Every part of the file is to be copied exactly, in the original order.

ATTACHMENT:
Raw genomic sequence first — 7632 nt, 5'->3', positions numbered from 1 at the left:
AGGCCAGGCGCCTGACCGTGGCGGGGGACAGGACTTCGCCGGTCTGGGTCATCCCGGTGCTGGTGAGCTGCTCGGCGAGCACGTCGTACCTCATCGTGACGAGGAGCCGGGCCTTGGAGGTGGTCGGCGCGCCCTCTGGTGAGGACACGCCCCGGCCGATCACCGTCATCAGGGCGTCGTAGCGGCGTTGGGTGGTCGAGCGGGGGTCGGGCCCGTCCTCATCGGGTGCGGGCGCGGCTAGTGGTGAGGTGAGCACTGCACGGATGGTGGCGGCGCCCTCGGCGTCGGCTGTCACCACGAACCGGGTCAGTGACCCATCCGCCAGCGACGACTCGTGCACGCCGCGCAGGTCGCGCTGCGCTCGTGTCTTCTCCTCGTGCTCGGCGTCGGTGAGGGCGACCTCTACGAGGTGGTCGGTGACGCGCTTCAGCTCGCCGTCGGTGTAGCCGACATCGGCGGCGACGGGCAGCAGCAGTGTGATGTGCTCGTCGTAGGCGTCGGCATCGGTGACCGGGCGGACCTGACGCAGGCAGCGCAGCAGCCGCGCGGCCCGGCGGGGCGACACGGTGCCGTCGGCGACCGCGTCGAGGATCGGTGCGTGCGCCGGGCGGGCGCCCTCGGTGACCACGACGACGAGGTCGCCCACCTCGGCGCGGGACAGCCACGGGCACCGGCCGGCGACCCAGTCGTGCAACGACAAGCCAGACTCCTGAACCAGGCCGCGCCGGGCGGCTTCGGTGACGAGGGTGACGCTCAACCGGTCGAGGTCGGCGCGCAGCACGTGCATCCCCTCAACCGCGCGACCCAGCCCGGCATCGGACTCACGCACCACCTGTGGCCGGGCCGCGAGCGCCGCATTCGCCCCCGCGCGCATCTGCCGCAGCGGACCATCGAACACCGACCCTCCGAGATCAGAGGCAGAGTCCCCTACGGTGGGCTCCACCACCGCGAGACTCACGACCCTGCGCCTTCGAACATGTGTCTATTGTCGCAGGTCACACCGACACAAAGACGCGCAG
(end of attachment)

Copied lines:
Raw genomic sequence first — 7632 nt, 5'->3', positions numbered from 1 at the left:
AGGCCAGGCGCCTGACCGTGGCGGGGGACAGGACTTCGCCGGTCTGGGTCATCCCGGTGCTGGTGAGCTGCTCGGCGAGCACGTCGTACCTCATCGTGACGAGGAGCCGGGCCTTGGAGGTGGTCGGCGCGCCCTCTGGTGAGGACACGCCCCGGCCGATCACCGTCATCAGGGCGTCGTAGCGGCGTTGGGTGGTCGAGCGGGGGTCGGGCCCGTCCTCATCGGGTGCGGGCGCGGCTAGTGGTGAGGTGAGCACTGCACGGATGGTGGCGGCGCCCTCGGCGTCGGCTGTCACCACGAACCGGGTCAGTGACCCATCCGCCAGCGACGACTCGTGCACGCCGCGCAGGTCGCGCTGCGCTCGTGTCTTCTCCTCGTGCTCGGCGTCGGTGAGGGCGACCTCTACGAGGTGGTCGGTGACGCGCTTCAGCTCGCCGTCGGTGTAGCCGACATCGGCGGCGACGGGCAGCAGCAGTGTGATGTGCTCGTCGTAGGCGTCGGCATCGGTGACCGGGCGGACCTGACGCAGGCAGCGCAGCAGCCGCGCGGCCCGGCGGGGCGACACGGTGCCGTCGGCGACCGCGTCGAGGATCGGTGCGTGCGCCGGGCGGGCGCCCTCGGTGACCACGACGACGAGGTCGCCCACCTCGGCGCGGGACAGCCACGGGCACCGGCCGGCGACCCAGTCGTGCAACGACAAGCCAGACTCCTGAACCAGGCCGCGCCGGGCGGCTTCGGTGACGAGGGTGACGCTCAACCGGTCGAGGTCGGCGCGCAGCACGTGCATCCCCTCAACCGCGCGACCCAGCCCGGCATCGGACTCACGCACCACCTGTGGCCGGGCCGCGAGCGCCGCATTCGCCCCCGCGCGCATCTGCCGCAGCGGACCATCGAACACCGACCCTCCGAGATCAGAGGCAGAGTCCCCTACGGTGGGCTCCACCACCGCGAGACTCACGACCCTGCGCCTTCGAACATGTGTCTATTGTCGCAGGTCACACCGACACAAAGACGCGCAG